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IKIGAI - A Japanese secret to a long and happy life.

Ikigai is a Japanese concept referring to something that gives a person a sense of purpose

and a reason for living. According to the residents of Japanese village, our ikigai is the reason we get up in the morning.


According to the Japanese, everyone has an ikigai. Some people found their ikigai, while others are still looking, though they carry it within them.


Ikigai brings satisfaction, happiness and meaning to our lives. Ikigai (ee-key-guy) is a Japanese concept that combines the terms iki, meaning “alive” or “life,” and gai, meaning “benefit” or “worth.” When combined, these terms mean that which gives your life worth, meaning, or purpose. Ikigai is similar to the French term “raison d’etre” or “reason for being.”


The Ten Rules of Ikigai


1. Stay active; don’t retire.

“Those who give up the things they love doing and do well lose their purpose in life. That’s why it’s so important to keep doing things of value, making progress, bringing beauty or utility to others, helping out, and shaping the world around you, even after your“official” professional activity has ended.”


2. Take it slow.

“Being in a hurry is inversely proportional to the quality of life. As the old saying goes, “Walk slowly and you’ll go far.” When we leave urgency behind, life and time take on new meaning.”


If you are in a hurry it incites that you are not in control and under stress. By taking things slow it means you are more mindful of your decisions, in control and more often than not doing the things you want to do.


3. Don’t fill your stomach.

“Less is more when it comes to eating for long life, too. According to the 80 percent rule, in order to stay healthier longer, we should eat a little less than our hunger demands instead of stuffing ourselves.”


This Japanese proverb translates to ‘Eating to only 80% full keeps the doctors away’. Hara hachi bun me is a 2500-year old Japanese Confucian that means ‘stomach eight parts full’. You mostly hear Japanese just say ‘hara hachi bu” towards the end or on completion of eating a meal to indicate they feel almost full.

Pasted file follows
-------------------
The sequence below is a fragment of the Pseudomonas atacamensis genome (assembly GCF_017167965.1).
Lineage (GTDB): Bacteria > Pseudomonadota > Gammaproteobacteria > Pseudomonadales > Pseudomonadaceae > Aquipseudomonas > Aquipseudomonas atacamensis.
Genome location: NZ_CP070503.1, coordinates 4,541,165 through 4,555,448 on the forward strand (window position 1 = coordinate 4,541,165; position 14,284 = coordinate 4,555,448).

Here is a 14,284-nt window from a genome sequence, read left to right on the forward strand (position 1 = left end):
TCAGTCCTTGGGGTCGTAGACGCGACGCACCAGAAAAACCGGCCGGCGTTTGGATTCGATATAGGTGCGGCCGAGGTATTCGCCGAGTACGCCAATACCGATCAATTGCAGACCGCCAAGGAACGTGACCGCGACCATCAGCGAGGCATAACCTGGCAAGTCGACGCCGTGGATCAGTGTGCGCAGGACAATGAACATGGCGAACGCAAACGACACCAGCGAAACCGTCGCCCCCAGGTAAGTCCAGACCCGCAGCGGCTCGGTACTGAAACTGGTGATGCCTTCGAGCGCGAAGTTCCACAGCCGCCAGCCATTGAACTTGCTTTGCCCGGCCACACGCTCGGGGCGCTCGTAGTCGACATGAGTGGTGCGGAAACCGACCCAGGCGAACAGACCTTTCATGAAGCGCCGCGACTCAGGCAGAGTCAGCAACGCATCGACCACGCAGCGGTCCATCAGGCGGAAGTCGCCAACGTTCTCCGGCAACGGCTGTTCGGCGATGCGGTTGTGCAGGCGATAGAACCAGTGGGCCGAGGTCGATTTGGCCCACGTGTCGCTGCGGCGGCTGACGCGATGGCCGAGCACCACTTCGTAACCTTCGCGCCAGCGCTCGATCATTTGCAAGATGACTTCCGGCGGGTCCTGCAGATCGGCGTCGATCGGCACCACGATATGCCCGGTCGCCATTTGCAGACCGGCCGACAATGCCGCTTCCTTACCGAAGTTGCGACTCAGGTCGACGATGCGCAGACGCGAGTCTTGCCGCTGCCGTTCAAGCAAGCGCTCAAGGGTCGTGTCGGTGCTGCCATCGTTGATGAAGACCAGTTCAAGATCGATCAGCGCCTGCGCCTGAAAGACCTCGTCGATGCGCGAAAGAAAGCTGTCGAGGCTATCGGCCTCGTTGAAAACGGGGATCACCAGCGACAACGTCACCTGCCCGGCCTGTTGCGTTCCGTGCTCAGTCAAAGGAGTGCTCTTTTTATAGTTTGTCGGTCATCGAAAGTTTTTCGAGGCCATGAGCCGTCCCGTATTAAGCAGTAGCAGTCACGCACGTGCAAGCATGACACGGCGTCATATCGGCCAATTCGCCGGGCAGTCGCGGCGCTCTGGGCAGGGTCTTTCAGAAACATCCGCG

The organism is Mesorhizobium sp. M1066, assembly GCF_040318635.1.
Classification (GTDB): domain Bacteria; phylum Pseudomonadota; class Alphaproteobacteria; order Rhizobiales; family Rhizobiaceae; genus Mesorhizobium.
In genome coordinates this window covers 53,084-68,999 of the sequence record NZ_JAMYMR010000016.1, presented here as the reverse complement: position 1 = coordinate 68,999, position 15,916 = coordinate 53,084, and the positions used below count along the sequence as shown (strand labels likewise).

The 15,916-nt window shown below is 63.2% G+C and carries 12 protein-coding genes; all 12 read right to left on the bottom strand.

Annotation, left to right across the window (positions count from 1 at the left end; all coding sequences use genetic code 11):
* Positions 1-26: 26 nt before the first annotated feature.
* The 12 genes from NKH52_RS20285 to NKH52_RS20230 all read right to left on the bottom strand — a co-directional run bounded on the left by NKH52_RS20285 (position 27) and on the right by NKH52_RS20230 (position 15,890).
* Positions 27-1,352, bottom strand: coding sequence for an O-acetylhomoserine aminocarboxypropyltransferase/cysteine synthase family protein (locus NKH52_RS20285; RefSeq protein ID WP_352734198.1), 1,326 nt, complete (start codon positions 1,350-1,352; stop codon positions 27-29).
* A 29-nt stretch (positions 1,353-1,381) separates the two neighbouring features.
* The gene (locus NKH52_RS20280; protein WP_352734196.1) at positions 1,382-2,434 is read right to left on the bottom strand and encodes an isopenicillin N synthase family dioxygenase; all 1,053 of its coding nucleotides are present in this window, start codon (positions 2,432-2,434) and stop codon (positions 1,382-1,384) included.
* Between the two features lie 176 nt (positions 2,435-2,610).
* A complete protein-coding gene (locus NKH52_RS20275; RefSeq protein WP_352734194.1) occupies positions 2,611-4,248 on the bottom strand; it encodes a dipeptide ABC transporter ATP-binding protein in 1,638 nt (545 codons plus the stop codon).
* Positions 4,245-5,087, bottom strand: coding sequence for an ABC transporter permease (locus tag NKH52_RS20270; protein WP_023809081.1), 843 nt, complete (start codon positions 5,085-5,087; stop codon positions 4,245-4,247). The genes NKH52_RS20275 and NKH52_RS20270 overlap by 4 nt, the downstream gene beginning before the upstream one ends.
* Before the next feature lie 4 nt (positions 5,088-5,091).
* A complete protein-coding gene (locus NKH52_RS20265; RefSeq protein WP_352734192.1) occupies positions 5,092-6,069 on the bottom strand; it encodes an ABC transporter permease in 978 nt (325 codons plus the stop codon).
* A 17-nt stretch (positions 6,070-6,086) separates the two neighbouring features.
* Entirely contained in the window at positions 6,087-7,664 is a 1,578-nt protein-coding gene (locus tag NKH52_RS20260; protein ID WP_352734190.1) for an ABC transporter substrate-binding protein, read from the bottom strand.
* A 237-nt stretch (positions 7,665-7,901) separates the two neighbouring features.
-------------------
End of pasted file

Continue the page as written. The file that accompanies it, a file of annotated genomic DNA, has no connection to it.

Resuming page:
Think of hara hachi bun me as mantra that represents a form of wisdom-based calorie restriction that the Japanese have practiced for hundreds of years. You could say ‘Hara hachi bun me’ before or towards the end of your meal to remind you not to overeat.


4. Surround yourself with good friends.

“Friends are the best medicine, there for confiding worries over a good chat, sharing stories that brighten your day, getting advice, having fun, dreaming . . . in other words, living.”


‘Young people often say “My life has no ikigai”. This is obvious. People who isolate themselves can’t have ikigai — meaning or purpose. Ikigai is only found in interpersonal relationships – Ishikawa Tatsuzō


The above quote highlights the importance of interpersonal relationships. Without relationships and friendships, we can’t experience connection, intimacy or love, nor can we share our joys, hopes, struggles, and fears.


When we consider that we now spend more of our time alone looking at screens than we do spending time with our friends, this rule acts as a reminder of the importance of friendship and all its benefits. Instead of looking through a social media feed, call an old friend and make a date to catch up.


5. Get in shape for your next birthday.

“Water moves; it is at its best when it flows fresh and doesn’t stagnate. The body you move through in life needs a bit of daily maintenance to keep it running for a long time. Plus, exercise releases hormones that make us feel happy.”


6. Smile

“A cheerful attitude is not only relaxing — it also helps make friends. It’s good to recognize the things that aren’t so great, but we should never forget what a privilege it is to be in the here and now in a world so full of possibilities.”


7. Reconnect with nature

Though most people live in cities these days, human beings are made to be part of the natural world. We should return to it often to recharge our batteries.


“Are you familiar with the Japanese word shinrin-yoku. It translates to ‘forest bathing’ and means connecting with nature using the five senses of sight, hearing, taste, smell, and touch. It is a mindfulness practice to help you reconnect with nature so that you can rejuvenate the body and give the mind a moment of peace.”


8. Give thanks

“To your ancestors, to nature, which provides you with the air you breathe and the food you eat, to your friends and family, to everything that brightens your days and makes you feel lucky to be alive. Spend a moment every day giving thanks, and you’ll watch your stockpile of happiness grow.”


9. Live in the moment

“Stop regretting the past and fearing the future. Today is all you have. Make the most of it. Make it worth remembering.”


“The present moment is all you ever have. There is never a time when your life is not ‘this moment.’ Is this not a fact?” – Eckhart Tolle


10. Follow your ikigai


ikigai as a spectrum, and that you can have several ikigai, anything from enjoying your morning coffee to working towards a life-defining goal.










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